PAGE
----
Nitrate leaching in soybean rotations without nitrogen fertilizer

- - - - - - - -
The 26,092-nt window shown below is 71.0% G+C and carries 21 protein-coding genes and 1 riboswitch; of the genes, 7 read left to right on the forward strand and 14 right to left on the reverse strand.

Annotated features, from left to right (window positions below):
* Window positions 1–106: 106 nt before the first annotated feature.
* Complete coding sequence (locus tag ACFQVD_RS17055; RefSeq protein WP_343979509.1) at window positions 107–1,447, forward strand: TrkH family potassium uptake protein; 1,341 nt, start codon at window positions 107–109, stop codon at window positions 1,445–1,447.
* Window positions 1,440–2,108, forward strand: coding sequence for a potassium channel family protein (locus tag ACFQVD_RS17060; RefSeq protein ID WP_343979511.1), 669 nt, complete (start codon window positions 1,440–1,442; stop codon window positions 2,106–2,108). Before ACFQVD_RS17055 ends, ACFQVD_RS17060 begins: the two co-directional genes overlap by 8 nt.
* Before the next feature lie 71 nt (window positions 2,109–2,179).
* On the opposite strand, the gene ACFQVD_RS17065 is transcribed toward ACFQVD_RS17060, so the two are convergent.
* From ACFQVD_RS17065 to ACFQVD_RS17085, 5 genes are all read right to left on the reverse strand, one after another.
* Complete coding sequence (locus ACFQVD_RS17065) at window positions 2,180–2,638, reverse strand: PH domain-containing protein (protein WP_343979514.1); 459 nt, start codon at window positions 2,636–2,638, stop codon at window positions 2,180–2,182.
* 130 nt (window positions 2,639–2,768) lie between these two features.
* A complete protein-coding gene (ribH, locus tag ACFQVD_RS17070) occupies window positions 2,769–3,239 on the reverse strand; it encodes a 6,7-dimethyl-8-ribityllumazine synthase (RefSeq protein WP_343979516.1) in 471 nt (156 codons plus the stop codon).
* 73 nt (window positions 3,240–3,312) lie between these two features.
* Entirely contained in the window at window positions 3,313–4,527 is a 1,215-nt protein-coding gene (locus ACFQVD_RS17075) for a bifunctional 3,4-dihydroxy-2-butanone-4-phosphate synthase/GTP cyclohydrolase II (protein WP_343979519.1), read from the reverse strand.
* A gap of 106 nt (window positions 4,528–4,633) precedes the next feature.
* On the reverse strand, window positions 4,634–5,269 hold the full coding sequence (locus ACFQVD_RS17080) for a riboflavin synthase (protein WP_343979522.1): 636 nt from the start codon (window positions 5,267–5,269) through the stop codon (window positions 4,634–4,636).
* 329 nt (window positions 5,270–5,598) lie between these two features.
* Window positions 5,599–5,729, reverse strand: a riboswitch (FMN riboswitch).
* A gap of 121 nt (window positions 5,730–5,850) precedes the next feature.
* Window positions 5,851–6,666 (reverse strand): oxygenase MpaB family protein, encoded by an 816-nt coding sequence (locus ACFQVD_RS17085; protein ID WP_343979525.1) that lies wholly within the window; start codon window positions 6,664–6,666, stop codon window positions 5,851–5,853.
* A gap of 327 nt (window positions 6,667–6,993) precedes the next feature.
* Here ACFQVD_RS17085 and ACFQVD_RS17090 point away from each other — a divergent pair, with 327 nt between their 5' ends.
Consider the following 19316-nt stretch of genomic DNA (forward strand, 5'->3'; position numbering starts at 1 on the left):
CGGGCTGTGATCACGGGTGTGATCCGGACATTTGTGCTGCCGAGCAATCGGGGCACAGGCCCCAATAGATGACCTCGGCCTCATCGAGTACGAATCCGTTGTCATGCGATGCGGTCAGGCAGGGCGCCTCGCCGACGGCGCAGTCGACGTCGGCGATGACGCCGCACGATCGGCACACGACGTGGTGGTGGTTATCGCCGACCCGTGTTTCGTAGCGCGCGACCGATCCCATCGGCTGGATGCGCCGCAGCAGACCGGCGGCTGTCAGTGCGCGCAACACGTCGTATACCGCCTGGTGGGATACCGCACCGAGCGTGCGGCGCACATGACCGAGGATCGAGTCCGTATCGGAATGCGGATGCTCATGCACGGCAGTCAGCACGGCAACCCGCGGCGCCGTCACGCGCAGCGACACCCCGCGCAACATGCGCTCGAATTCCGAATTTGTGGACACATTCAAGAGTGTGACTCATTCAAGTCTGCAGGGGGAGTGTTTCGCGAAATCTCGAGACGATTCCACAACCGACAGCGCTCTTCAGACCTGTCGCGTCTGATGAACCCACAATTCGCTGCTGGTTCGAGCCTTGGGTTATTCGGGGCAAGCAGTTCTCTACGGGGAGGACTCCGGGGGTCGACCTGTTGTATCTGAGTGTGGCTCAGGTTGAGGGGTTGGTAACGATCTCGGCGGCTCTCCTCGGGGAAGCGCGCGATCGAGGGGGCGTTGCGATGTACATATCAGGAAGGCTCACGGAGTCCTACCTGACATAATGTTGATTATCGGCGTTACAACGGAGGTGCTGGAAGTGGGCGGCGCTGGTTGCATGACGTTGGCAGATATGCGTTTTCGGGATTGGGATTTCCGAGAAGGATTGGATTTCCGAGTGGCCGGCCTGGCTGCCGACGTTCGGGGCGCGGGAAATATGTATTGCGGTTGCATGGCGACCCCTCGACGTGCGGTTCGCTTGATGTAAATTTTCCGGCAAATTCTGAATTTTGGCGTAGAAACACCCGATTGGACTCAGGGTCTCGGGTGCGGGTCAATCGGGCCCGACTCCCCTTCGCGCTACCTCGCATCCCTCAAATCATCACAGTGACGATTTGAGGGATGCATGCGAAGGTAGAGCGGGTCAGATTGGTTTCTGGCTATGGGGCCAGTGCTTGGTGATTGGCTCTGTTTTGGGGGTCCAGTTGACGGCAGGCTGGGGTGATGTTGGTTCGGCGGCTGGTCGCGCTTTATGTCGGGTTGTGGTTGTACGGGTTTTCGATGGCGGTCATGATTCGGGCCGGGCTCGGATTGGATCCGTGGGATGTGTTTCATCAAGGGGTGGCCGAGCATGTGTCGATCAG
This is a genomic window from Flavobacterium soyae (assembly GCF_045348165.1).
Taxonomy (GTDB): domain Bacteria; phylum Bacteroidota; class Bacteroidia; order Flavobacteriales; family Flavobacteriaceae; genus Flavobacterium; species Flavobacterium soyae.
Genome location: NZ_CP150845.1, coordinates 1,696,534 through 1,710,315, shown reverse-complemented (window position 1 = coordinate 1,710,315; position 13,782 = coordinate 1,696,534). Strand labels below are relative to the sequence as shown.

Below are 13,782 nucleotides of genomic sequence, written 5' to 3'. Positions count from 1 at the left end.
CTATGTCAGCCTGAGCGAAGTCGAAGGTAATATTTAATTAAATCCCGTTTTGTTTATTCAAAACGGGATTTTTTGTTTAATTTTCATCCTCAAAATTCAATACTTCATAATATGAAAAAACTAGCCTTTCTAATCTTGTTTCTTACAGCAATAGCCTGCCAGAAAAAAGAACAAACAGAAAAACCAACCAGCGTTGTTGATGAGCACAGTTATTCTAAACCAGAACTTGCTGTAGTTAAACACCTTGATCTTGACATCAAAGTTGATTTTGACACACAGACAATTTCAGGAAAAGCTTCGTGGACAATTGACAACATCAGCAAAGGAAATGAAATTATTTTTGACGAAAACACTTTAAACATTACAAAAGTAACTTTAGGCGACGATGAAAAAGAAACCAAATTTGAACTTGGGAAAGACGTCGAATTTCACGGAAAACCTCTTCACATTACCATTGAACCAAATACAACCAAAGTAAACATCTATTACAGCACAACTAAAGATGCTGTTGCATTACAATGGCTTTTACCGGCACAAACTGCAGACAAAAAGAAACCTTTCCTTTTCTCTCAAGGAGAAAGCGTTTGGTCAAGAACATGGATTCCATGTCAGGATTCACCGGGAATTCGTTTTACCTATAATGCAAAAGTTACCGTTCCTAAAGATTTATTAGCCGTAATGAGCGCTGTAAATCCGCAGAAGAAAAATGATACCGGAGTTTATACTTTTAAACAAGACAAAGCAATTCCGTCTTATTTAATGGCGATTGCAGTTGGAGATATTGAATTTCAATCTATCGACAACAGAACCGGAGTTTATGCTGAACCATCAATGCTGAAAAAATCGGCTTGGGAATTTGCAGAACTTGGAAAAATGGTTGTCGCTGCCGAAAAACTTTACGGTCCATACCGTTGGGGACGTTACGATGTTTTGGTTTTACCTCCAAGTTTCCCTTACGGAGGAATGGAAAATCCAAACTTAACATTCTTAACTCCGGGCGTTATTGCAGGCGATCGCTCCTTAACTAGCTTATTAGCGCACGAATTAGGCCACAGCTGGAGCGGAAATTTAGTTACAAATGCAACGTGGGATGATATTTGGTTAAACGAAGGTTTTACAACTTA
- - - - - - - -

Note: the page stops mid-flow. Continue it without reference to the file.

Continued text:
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Nitrate leaching is a primary pathway of nitrogen loss from agricultural systems, and is affected by both tillage and cropped species. However, there is little information on conservation systems without nitrogen fertilization. Nitrate leaching was assessed in soybean (Glycine max) cropped in rotation with the following cover crops under no-till and chiseling: ruzigrass (Brachiaria ruziziensis), grain sorghum (Sorghum bicolor), pearl millet (Pennisetum glaucum), forage sorghum (Sorghum bicolor), Sunn hemp (Crotalaria juncea), triticale (X Triticosecale) and sunflower (Helianthus annuus). Ruzigrass and grain sorghum cropped in the fall/winter resulted in similar NO3 (-) leaching, which was greater under sunflower than under triticale, likely due to high N uptake and immobilization in plant residues. Sunn hemp as a spring crop resulted in higher NO3 (-) leaching than pearl millet at two locations and forage sorghum at one location likely due to a higher N input by biological fixation. Millet resulted in the lowest N leaching by depleting the soil solution. Chiseling/fallow resulted in higher nitrogen leaching as compared with non-fixing N cover crops. Even when N is not applied, it is important to intensify cropping systems in tropical environments using cover crops with vigorous root systems and high N demand, which prevent N leaching, as well as provides N to the following crop as the straw is mineralized.